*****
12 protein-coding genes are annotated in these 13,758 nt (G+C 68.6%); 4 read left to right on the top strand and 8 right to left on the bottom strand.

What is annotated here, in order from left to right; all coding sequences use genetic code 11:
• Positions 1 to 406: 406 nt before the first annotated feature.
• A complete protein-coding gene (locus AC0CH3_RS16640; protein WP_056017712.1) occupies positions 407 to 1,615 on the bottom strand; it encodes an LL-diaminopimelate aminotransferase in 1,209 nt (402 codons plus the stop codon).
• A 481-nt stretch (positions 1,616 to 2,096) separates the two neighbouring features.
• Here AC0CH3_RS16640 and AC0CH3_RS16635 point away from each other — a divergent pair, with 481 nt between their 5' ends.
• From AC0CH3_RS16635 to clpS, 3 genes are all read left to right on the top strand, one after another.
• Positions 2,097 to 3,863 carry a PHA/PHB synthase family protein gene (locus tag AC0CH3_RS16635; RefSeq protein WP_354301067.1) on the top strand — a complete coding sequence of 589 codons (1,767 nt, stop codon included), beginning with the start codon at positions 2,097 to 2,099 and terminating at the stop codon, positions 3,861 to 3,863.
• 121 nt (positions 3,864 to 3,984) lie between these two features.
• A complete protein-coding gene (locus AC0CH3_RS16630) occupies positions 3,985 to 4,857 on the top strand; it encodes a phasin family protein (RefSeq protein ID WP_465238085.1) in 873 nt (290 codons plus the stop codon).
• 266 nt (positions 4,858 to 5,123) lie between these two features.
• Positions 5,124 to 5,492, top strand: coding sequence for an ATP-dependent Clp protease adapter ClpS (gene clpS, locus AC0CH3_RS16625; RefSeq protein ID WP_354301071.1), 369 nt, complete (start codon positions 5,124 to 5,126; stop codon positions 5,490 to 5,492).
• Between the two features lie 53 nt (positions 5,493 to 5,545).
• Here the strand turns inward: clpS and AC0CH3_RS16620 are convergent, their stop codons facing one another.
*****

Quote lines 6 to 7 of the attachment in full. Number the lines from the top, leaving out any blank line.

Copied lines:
• Here AC0CH3_RS16640 and AC0CH3_RS16635 point away from each other — a divergent pair, with 481 nt between their 5' ends.
• From AC0CH3_RS16635 to clpS, 3 genes are all read left to right on the top strand, one after another.